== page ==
Tuesday, July 04, 2006

Idealism, activism - who needs it?

In the last couple of weeks, you may have noticed that I've posted links to the World Urban Forum and the World Peace Forum in Vancouver. I like to keep in touch with these things in my effort to stay informed and view the world in more of a global sense.

It's too easy to get caught up with the mundanities of our personal lives and forget about the bigger picture. There's nothing wrong in being engaged with our immediate surroundings -- it's a necessity. But I think we need to strike a balance between what's going on here and what's going on out there in the broader world.

I know some people roll their eyes when they read or hear about peace conferences, rallies or anything that smacks of activism and idealism. It seems "activism" and "idealism" has fallen into disfavour. Not exactly bad words, but viewed similarly to feminism – seen as unnecessary, irrelevant, a purview of the radical fringe these days.

Most distressing is that so many people my age, who grew up with the women's movement, anti-segregation rallies and the peace marches of the sixties, would be so disdainful of the similar today. Surely, they all can't have become totally disillusioned and abandoned their ideals for a house in suburbia and an SUV. As a matter of fact, I know those people are still around. They may have gone underground (or to suburbia) for awhile, but they still have those old ideals buried somewhere inside. If we care about the world we want to leave for our children and grandchildren, now would be a good time to come out and re-activate that old idealism.

I guess what I'm saying is that the world has gotten itself into a bit of a pickle and it's time for everyone to look around and see what needs fixing and actually do something about it. Whether it's the environment, world peace, the homeless, a new community centre or just cleaning up the neighbourhood, everyone can act positively for change. Figure out what's important to you and take action.

The action doesn't have to be big or monumental. For those who don't think they can make a big difference, I like the phrase, "think globally, act locally". It's borrowed from environmentalists, but can easily apply to politics (policy-making), peace and almost any other social problem. In effect, it says you CAN make a difference at the local level. So, you can't stop all the child and women's abuse in the world, but you can support your local women's and children's shelters. So, you can't stop wars single-handedly, but you can elect and support politicians who reflect your ideals.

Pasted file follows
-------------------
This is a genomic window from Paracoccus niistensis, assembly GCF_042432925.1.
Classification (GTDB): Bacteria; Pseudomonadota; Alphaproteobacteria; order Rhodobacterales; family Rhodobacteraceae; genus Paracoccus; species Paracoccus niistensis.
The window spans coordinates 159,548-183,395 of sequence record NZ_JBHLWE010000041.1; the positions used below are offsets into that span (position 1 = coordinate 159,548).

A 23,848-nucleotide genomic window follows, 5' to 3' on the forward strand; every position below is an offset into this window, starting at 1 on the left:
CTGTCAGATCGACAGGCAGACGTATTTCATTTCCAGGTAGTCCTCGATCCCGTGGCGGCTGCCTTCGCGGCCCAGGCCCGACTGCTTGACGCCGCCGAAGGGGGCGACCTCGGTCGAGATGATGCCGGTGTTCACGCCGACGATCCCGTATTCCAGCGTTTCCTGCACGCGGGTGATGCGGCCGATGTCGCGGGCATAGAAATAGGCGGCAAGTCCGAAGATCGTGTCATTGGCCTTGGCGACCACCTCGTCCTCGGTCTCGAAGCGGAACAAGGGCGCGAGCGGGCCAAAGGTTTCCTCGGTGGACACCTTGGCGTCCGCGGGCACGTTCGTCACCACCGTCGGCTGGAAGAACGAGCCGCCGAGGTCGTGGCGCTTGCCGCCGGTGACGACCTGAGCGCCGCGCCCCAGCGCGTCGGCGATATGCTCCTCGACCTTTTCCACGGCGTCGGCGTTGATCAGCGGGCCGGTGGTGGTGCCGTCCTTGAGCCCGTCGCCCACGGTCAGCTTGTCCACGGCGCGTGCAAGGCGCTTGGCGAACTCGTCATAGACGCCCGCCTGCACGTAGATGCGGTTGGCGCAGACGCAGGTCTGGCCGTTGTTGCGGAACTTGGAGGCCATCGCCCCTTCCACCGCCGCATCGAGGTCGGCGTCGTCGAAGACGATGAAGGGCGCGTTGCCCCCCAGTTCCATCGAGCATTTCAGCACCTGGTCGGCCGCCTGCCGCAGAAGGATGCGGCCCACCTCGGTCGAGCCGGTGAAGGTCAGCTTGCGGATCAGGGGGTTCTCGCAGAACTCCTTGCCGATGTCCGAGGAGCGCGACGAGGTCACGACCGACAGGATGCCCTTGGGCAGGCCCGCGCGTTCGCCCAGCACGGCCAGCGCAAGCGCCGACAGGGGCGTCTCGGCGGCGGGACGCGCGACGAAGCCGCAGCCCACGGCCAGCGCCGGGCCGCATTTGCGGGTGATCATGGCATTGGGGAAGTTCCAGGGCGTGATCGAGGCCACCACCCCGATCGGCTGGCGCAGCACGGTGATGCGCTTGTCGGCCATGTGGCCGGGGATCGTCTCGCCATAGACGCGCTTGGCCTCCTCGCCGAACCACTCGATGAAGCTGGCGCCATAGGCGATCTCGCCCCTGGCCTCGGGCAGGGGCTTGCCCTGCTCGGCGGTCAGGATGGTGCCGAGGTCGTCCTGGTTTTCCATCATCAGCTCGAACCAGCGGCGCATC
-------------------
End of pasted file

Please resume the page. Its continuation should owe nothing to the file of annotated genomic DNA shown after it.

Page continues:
THAT's what activism is about – taking direct action to effect political or social change. A little idealism thrown into the mix doesn't hurt either.

So ends my lecture for the day . . .

Here's a link to a great blog about effecting change (of particular interest to Americans). TCK- the Blog

3 comments:

Joy said...

Once again, I agree with you. And once again, you wrote about it eloquently, articulately, and compassionately. I like the way you think and write! :-)

naomi dagen bloom said...

so true...but it's hard to get comfortable mature women unglued from their narrow zone. also, i think there's a problem in how professionalized so much of "doing good" has become

ell said...

Naomi, thanks for stopping by. I feel people in general, not just mature women, get stuck in a certain comfort zone and fail to engage in something else, even when they know in their hearts that they should. I suppose the trick is to find ways to tip them over the edge to become doers instead of apathetic watchers.

I agree that the professionalization of charities and other social advocacy issues might be a problem for some people. In a way, when campaigns get too slick and professional looking, it almost lets people off the hook. They think there's no need to get personally involved or think just writing a cheque is all that's needed.

In reality, especially at the grass-roots level, everday individuals are needed to make things run. There's a lot of room for the average person to participate and make a difference.